Why a Justin Holl Trade Can Work for Both Ottawa Senators and Toronto Maple Leafs

Justin Holl Trade
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Justin Holl has become somewhat of a controversial topic when it comes to Toronto Maple Leaf fans. More often than not, it seems as if he is either considered a useful top-four player, or a guy who shouldn’t even be in an NHL lineup. In reality, it’s probably somewhere in the middle of that. Holl has some upside but also his limits too. However, one team that could use a player like Holl is the Ottawa Senators. Despite being rivals, here is why a Justin Holl trade could work for both sides.

Justin Holl Trade Could Help Everyone Involved

Holl the Player

Let’s start with Holl as a player. We mentioned earlier his reputation varies depending on who you ask. Some view him as a needed bigger body in the Leafs lineup that is often called “soft”. Others view him as a replaceable piece that should be moved to make cap space. There are arguments for and against both sides, but one thing is for sure, Holl is a useful NHL defenceman. While he absolutely has his limitations, you usually know what to expect from Holl.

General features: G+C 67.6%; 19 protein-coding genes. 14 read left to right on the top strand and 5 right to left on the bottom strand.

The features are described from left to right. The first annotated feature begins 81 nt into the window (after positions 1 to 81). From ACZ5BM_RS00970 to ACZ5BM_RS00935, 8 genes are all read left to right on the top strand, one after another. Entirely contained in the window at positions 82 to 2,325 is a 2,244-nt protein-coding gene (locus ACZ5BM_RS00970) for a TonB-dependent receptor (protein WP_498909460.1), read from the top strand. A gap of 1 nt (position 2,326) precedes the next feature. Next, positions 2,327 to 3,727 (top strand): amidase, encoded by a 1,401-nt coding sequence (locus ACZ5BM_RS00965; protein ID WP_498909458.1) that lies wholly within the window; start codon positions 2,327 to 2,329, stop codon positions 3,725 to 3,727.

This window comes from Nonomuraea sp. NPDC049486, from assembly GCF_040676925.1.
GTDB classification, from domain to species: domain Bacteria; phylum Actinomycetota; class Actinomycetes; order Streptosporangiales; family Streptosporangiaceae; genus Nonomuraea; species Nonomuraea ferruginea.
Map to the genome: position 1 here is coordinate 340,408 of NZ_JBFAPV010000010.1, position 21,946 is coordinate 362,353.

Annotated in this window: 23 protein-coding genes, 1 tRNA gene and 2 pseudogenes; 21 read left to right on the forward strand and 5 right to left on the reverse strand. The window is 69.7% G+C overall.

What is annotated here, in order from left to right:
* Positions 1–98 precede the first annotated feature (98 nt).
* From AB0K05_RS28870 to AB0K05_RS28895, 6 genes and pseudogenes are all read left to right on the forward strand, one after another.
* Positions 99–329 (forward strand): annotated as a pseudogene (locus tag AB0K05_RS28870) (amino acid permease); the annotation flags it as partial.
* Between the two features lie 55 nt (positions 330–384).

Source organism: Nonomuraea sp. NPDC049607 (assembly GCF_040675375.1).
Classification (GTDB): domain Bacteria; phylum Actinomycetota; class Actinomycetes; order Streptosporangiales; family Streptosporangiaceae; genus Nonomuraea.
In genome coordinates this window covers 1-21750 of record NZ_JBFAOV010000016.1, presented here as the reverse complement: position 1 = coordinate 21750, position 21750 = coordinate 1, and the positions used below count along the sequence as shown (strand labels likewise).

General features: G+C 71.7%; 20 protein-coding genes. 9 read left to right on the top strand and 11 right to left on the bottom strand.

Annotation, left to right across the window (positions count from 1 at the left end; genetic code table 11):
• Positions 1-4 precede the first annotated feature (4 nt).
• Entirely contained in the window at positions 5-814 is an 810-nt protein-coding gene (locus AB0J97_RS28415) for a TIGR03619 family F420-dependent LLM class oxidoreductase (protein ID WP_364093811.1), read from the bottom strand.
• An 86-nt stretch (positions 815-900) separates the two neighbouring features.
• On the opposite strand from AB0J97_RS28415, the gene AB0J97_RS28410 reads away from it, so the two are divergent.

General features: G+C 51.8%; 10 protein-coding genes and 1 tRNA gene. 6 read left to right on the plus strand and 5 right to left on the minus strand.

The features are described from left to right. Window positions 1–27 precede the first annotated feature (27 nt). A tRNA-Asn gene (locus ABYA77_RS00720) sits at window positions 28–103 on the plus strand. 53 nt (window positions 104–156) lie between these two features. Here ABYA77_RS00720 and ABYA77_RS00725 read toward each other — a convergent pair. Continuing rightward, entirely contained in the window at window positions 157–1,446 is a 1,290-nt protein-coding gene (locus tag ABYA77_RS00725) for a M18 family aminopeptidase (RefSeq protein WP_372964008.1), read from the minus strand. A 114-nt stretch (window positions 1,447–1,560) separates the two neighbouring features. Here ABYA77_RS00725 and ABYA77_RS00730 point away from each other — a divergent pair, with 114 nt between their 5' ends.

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He isn’t going to help provide much offence or flash much skill, but he will use his body effectively and can move the puck at an NHL level. At 5v5 last year, Holl posted a CF% of 52% and an xGF% of 54.69%. These ranked seventh and fourth among eight Leafs defencemen respectively. Considering many thought of this as somewhat of a down season, these numbers are still respectable. Everything about Holl points to a guy who is mainly a bottom-pair player that can elevate up the lineup if needed and put with a better player as his partner.

Why Leave Toronto?